Co-hosted by the National Institute for Public Policy
Recently, President Obama called for a one-third reduction in the United States nuclear arsenal from the New Strategic Arms Reduction Treaty levels. Such reductions would leave the U.S. with roughly 1,000 weapons. The President's announcement has renewed the debate over the appropriate size of U.S. nuclear weapons arsenal. Advocates of a minimum deterrence posture applaud the announcement and view it as an endorsement for progress towards a nuclear-free world. Skeptics of minimum deterrence maintain that reduced force levels would leave the United States and its allies vulnerable and are largely based on unrealistic hopes and unreliable assumptions.
The National Institute for Public Policy's report Minimum Deterrence: Examining the Evidence offers a valuable insight into the debate. The report is essential to anyone wanting to understand the arguments behind the nuclear forces and reductions debate. NIPP's report makes a compelling case that arguments supporting the minimum deterrence posture are largely based on utopian hopes and are contrary to empirical evidence and diplomatic experience.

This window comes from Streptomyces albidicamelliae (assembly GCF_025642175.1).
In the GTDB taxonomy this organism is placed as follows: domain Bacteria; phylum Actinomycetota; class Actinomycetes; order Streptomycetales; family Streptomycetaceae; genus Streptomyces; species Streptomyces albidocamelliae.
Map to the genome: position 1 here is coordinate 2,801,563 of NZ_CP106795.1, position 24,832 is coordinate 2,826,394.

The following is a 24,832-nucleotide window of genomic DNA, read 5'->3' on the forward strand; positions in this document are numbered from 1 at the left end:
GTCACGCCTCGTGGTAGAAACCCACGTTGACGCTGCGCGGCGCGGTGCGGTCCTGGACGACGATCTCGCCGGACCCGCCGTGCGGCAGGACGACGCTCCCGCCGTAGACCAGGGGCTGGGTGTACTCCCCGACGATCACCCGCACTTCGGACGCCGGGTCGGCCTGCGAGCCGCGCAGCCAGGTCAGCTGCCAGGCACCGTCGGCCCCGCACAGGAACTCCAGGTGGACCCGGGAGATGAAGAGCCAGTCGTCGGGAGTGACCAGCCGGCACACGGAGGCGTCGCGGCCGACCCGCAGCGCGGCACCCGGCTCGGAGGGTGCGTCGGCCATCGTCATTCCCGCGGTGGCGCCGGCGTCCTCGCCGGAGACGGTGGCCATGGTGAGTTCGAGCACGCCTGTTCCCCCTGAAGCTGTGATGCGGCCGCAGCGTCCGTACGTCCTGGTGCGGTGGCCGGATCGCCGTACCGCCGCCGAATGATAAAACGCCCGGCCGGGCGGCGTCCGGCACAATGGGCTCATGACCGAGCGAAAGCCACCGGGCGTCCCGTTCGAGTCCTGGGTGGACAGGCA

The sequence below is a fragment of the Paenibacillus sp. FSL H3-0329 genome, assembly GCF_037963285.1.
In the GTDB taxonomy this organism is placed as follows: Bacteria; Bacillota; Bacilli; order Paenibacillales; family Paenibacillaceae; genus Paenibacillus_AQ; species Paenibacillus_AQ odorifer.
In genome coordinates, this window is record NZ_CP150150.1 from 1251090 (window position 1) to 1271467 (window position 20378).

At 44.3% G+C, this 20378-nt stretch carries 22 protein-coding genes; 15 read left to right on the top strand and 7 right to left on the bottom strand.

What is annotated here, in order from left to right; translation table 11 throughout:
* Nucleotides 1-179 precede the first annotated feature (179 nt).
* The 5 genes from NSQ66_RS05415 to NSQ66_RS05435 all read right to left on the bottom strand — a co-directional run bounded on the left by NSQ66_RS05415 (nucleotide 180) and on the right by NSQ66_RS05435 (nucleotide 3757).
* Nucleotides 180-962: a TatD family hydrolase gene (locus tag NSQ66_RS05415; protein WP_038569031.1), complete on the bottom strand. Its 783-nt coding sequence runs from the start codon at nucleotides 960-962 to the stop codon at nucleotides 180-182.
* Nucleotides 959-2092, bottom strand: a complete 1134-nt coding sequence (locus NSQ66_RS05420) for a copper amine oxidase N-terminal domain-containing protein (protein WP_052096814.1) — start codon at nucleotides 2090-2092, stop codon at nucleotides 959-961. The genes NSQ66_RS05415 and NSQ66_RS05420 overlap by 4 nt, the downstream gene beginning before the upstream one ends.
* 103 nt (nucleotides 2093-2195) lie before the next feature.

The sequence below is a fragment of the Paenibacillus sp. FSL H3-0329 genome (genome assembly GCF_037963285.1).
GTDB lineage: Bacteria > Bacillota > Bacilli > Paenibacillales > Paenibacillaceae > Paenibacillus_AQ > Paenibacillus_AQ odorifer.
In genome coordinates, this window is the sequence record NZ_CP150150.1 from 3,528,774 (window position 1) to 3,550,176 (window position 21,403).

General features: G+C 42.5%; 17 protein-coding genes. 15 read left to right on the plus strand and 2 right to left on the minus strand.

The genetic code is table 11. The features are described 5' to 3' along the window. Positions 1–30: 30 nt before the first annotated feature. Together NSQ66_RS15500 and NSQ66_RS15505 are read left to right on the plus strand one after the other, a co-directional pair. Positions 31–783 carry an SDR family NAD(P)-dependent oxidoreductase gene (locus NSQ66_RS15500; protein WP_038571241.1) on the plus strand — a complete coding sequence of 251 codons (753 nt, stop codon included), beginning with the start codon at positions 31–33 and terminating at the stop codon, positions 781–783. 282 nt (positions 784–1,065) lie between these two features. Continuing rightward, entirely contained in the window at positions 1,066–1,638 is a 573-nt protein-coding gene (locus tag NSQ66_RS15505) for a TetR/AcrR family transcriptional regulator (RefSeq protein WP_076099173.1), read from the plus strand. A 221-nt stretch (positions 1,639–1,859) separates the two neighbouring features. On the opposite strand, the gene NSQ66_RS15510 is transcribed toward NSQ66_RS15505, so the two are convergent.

Join us for a discussion of the Minimum Deterrence: Examining the Evidence report and its implications for U.S. nuclear weapons policy.
More About the Speakers
Dr. Keith Payne
Study Director and President, National Institute for Public Policy; Head, Graduate Department of Defense and Strategic Studies, Missouri State University; and former Deputy Assistant Secretary of Defense
Ambassador Robert Joseph
Senior Scholar, National Institute for Public Policy; former Under Secretary of State for Arms Control and International Security; and former Special Assistant to the President and Senior Director, Proliferation Strategy, Counterproliferation and Homeland Defense, National Security Council
Visiting Fellow, The Heritage Foundation
Policy Analyst, Defense and Strategic Policy